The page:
NCTIES 15 – Tips For Making the Most of Your Conference Experience

I’m currently snuggled up on my couch, under a blanket during snow day #6! I love following my PLN on Twitter and staying connected during all of this time off. Today I’ve noticed many posts from people who are attending various conferences. They’re sharing their experiences (including tools and resources) through great tweets and pictures. I love seeing these tweets because it reminds me that you don’t always have to be present somewhere to learn.

Speaking of conferences, who’s going to NCTIES 15!?! If you’re like me, you have been looking forward to the annual NCTIES conference for a while. With all of this extra time at home to connect and learn, I’ve gotten even more pumped to attend sessions, talk to and meet people who are a part of my PLN and most importantly, capture these moments in a way that allows me to bring them back with me and share!

Whether you’re a tech conference expert, or someone who is attending for the first time, the sheer amount of information you encounter at an event like NCTIES can be very overwhelming. I am naturally more introverted in large settings such as conference sessions, but that hasn’t stopped me from finding ways to make the experience awesome and memorable.

Since NCTIES 15 is next week, I thought I’d share some tips that can help to make this time of learning and connecting more awesome for you. Here they are in no particular order.

1. Utilize the NCTIES 15 App
Have you downloaded the NCTIES conference app yet? If not, be sure to put this on your phone or mobile device as soon as possible. It will be your road map to the conference and an awesome way to connect with other attendees. It also allows you to be virtually paperless while moving from session to session, which is important as you are walking and moving from room to room all day. You can download the app in the iTunes store or in the Google Play store if you have an Android device. I like to download the app on both my iPhone and my iPad, this way if one of my batteries dies or gets low, I am not left feeling lost and unable to access information. Once you download the app, explore and play with it! Don’t wait until you arrive to your hotel the night before or in the car the day of to start using this app. If you take time prior to your arrival, you can use the app to plan out your schedule, set reminders on your personal calendar, update your profile and map out locations. I’ve already added tons of sessions to my phone’s calendar so that I can get a head start of what I want to attend. Another thing to keep in mind when you are using the app to add sessions to your schedule or calendar, don’t be afraid to add multiple sessions for the same time slot. You never know when a session will be full or not quite what you were looking for and you’ll quickly need to make your way somewhere else. The app allows you to give yourself options. Here are some screenshots from the app:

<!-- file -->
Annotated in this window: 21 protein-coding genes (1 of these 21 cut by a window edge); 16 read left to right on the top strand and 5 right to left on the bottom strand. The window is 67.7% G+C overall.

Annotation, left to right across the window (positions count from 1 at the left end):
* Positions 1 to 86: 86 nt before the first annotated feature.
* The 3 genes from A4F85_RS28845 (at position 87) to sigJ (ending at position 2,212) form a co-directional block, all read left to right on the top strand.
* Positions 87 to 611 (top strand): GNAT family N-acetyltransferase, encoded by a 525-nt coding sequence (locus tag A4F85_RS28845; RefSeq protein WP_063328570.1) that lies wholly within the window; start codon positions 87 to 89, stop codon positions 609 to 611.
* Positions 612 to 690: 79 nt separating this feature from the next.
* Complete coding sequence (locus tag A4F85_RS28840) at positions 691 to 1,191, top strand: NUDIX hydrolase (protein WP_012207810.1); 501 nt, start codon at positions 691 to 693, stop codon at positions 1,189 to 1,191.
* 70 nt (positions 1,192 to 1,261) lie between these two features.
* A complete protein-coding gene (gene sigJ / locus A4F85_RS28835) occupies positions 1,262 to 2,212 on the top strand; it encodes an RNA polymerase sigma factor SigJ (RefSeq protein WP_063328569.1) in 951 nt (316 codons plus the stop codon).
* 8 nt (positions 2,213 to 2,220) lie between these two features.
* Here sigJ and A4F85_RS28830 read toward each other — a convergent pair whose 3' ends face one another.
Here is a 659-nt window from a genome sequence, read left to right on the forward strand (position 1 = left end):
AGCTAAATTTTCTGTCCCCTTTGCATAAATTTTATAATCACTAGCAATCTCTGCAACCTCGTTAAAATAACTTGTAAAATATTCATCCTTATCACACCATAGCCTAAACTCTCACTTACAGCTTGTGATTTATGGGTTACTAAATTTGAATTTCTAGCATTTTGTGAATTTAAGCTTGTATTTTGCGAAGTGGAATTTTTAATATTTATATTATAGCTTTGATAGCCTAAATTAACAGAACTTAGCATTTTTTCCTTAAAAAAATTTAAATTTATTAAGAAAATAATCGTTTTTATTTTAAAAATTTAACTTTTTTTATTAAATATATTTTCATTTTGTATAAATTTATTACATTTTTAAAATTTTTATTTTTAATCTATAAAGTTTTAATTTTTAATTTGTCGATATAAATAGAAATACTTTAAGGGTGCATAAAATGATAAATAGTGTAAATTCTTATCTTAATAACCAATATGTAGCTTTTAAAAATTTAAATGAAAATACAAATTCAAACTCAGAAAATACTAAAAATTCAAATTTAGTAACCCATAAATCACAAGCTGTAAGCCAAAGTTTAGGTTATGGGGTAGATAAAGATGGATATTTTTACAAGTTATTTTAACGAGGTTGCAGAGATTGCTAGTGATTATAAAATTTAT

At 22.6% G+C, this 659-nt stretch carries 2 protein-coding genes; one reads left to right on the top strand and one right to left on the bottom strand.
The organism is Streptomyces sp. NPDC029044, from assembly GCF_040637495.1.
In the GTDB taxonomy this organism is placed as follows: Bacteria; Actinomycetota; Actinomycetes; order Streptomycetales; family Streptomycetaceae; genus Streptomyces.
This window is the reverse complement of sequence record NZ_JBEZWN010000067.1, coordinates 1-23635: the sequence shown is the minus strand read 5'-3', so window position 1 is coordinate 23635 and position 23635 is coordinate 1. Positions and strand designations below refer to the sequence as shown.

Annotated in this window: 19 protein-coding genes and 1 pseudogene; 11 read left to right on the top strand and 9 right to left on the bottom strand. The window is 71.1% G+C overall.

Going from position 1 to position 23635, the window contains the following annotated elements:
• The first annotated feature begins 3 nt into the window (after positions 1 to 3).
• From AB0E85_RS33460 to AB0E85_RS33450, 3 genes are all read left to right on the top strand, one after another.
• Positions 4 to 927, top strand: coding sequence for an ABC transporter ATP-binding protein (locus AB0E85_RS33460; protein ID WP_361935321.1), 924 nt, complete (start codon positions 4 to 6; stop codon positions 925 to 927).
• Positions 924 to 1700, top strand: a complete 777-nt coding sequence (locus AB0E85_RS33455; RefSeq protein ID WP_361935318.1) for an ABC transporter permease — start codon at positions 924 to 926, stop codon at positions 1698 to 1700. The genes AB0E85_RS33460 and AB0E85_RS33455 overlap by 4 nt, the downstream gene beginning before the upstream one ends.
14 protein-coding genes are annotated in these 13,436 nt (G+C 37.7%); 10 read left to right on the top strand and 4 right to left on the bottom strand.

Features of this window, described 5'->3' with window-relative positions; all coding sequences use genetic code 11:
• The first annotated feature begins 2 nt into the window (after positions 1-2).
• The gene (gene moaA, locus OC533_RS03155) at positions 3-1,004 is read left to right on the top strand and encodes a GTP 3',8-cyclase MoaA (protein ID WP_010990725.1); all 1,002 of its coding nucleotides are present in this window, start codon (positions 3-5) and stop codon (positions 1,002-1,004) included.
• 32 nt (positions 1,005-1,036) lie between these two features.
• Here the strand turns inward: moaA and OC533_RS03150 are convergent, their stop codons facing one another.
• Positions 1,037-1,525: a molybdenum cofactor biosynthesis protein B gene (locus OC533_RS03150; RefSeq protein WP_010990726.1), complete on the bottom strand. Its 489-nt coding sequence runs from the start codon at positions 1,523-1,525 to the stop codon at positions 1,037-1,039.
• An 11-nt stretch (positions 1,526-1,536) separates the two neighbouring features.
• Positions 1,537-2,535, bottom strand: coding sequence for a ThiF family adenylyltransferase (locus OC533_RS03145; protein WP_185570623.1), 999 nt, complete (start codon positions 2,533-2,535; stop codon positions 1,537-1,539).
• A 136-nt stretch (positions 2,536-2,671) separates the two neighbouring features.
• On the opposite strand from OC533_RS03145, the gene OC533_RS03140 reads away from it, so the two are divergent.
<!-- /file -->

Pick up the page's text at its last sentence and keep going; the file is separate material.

The schedule option allows you to access the full conference schedule, by date, and view each session that is offered.


The my schedule option allows you to see the sessions that you’ve added to your schedule within the app.




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On the session details page, you can either add the session to your schedule within the app (1), or add it to your phone or device’s calendar (2). I prefer to add it to my calendar, so that way it appears in my Google Calendar which is where I chronicle all of my day to day scheduled activities.




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The NCTIES app also allows you to update your profile with information that will make it easier for others to connect with you. I always think it’s a great idea to add a picture (1) to your profile to make it easier for people to recognize you. You can also add information to the biography section (2) to give other attendees more information about yourself. Since I utilize Twitter so much, I chose to put my Twitter handle in the biography section of my profile.

You can find more information on the NCTIES app on the conference Web site.

2. Decide How to Curate Information

I’m sure I’m not telling you anything you don’t already know, but it’s very easy to go into information, resource, tool overload while attending a conference like NCTIES. You will see some AWESOME presentations that will not only give you information, but hopefully inspire you. However, with the pace of each conference day and the amount of sessions most people attend, it is easy to forget things that you heard/saw or for them to get lost in the myriad of awesome stuff flying around. This is why curation is so important. Before you leave for the conference, try to decide how you want to collect, curate and save the information you receive, as well as, your own thoughts and notes about each session you attend. The NCTIES app allows you access to a notes function for each session that you add to your schedule inside the app. Some people will choose to take notes this way. For me, it is easier to type on an actual keyboard during the quick paced sessions. I’ve curated and taken notes in different ways over the years. Many times I’ve set up a NCTIES folder in Google Drive and then created a document for each session that I attend that includes all the links and resources from the presenters, and notes that I took. This year, I will be utilizing Evernote to curate all of the information from NCTIES. I will start by creating a Stack for NCTIES 15 and then create notebooks within that stack for each session I attend. The function that I really love about Evernote is that by using this tool to curate, I am able to tag each note, link, article, etc. that I add to a notebook so I can easily search and categorize things. I also like that I can add things to the notebooks (such as articles, bookmarks, photos), rather than just having to type my notes out the whole time. This allows me more time to listen and engage in the presentation. Whichever tool you choose to use, be sure to have a plan for how to curate before you go to your first session.